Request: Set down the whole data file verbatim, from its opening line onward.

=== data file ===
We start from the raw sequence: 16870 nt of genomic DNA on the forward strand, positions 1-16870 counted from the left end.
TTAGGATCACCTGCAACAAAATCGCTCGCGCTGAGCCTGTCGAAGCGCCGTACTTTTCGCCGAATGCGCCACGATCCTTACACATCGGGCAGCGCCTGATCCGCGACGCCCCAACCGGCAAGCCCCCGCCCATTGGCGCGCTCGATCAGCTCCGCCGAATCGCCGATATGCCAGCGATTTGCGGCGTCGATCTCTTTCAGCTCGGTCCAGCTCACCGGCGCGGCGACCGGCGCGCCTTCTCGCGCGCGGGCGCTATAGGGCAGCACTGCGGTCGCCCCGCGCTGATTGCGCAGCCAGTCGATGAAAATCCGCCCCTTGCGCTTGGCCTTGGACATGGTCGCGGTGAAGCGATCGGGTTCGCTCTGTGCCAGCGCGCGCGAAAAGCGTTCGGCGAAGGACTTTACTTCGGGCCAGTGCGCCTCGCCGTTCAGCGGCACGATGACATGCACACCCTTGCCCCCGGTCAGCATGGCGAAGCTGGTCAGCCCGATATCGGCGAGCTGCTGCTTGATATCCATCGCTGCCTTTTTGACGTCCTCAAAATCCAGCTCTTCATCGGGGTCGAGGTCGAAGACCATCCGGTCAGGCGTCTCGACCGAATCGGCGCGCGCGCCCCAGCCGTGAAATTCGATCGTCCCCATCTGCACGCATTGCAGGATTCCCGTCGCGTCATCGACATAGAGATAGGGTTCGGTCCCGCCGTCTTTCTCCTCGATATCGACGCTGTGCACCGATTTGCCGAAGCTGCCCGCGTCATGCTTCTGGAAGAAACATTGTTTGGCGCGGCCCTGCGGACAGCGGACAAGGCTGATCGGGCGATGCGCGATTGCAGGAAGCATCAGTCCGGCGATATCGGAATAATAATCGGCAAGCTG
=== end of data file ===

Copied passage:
We start from the raw sequence: 16870 nt of genomic DNA on the forward strand, positions 1-16870 counted from the left end.
TTAGGATCACCTGCAACAAAATCGCTCGCGCTGAGCCTGTCGAAGCGCCGTACTTTTCGCCGAATGCGCCACGATCCTTACACATCGGGCAGCGCCTGATCCGCGACGCCCCAACCGGCAAGCCCCCGCCCATTGGCGCGCTCGATCAGCTCCGCCGAATCGCCGATATGCCAGCGATTTGCGGCGTCGATCTCTTTCAGCTCGGTCCAGCTCACCGGCGCGGCGACCGGCGCGCCTTCTCGCGCGCGGGCGCTATAGGGCAGCACTGCGGTCGCCCCGCGCTGATTGCGCAGCCAGTCGATGAAAATCCGCCCCTTGCGCTTGGCCTTGGACATGGTCGCGGTGAAGCGATCGGGTTCGCTCTGTGCCAGCGCGCGCGAAAAGCGTTCGGCGAAGGACTTTACTTCGGGCCAGTGCGCCTCGCCGTTCAGCGGCACGATGACATGCACACCCTTGCCCCCGGTCAGCATGGCGAAGCTGGTCAGCCCGATATCGGCGAGCTGCTGCTTGATATCCATCGCTGCCTTTTTGACGTCCTCAAAATCCAGCTCTTCATCGGGGTCGAGGTCGAAGACCATCCGGTCAGGCGTCTCGACCGAATCGGCGCGCGCGCCCCAGCCGTGAAATTCGATCGTCCCCATCTGCACGCATTGCAGGATTCCCGTCGCGTCATCGACATAGAGATAGGGTTCGGTCCCGCCGTCTTTCTCCTCGATATCGACGCTGTGCACCGATTTGCCGAAGCTGCCCGCGTCATGCTTCTGGAAGAAACATTGTTTGGCGCGGCCCTGCGGACAGCGGACAAGGCTGATCGGGCGATGCGCGATTGCAGGAAGCATCAGTCCGGCGATATCGGAATAATAATCGGCAAGCTG